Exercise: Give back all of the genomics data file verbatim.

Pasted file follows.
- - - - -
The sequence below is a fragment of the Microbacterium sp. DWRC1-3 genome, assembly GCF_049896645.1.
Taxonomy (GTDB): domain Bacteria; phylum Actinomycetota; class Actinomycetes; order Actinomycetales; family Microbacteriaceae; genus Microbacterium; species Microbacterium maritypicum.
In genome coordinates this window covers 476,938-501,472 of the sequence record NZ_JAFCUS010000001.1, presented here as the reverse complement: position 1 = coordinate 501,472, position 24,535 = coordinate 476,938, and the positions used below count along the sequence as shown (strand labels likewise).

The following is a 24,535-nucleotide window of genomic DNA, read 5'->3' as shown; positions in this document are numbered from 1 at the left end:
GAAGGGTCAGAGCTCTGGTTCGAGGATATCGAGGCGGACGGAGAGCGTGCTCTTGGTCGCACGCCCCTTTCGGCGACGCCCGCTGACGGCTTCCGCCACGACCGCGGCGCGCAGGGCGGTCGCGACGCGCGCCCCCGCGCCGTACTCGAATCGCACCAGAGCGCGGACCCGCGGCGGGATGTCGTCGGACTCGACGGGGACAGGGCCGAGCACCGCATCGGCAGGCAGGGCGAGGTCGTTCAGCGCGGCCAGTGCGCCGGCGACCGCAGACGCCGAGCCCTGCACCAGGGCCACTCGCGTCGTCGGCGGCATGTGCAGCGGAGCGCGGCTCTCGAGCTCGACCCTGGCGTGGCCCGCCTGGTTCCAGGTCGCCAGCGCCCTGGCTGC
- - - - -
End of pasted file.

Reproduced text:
The sequence below is a fragment of the Microbacterium sp. DWRC1-3 genome, assembly GCF_049896645.1.
Taxonomy (GTDB): domain Bacteria; phylum Actinomycetota; class Actinomycetes; order Actinomycetales; family Microbacteriaceae; genus Microbacterium; species Microbacterium maritypicum.
In genome coordinates this window covers 476,938-501,472 of the sequence record NZ_JAFCUS010000001.1, presented here as the reverse complement: position 1 = coordinate 501,472, position 24,535 = coordinate 476,938, and the positions used below count along the sequence as shown (strand labels likewise).

The following is a 24,535-nucleotide window of genomic DNA, read 5'->3' as shown; positions in this document are numbered from 1 at the left end:
GAAGGGTCAGAGCTCTGGTTCGAGGATATCGAGGCGGACGGAGAGCGTGCTCTTGGTCGCACGCCCCTTTCGGCGACGCCCGCTGACGGCTTCCGCCACGACCGCGGCGCGCAGGGCGGTCGCGACGCGCGCCCCCGCGCCGTACTCGAATCGCACCAGAGCGCGGACCCGCGGCGGGATGTCGTCGGACTCGACGGGGACAGGGCCGAGCACCGCATCGGCAGGCAGGGCGAGGTCGTTCAGCGCGGCCAGTGCGCCGGCGACCGCAGACGCCGAGCCCTGCACCAGGGCCACTCGCGTCGTCGGCGGCATGTGCAGCGGAGCGCGGCTCTCGAGCTCGACCCTGGCGTGGCCCGCCTGGTTCCAGGTCGCCAGCGCCCTGGCTGC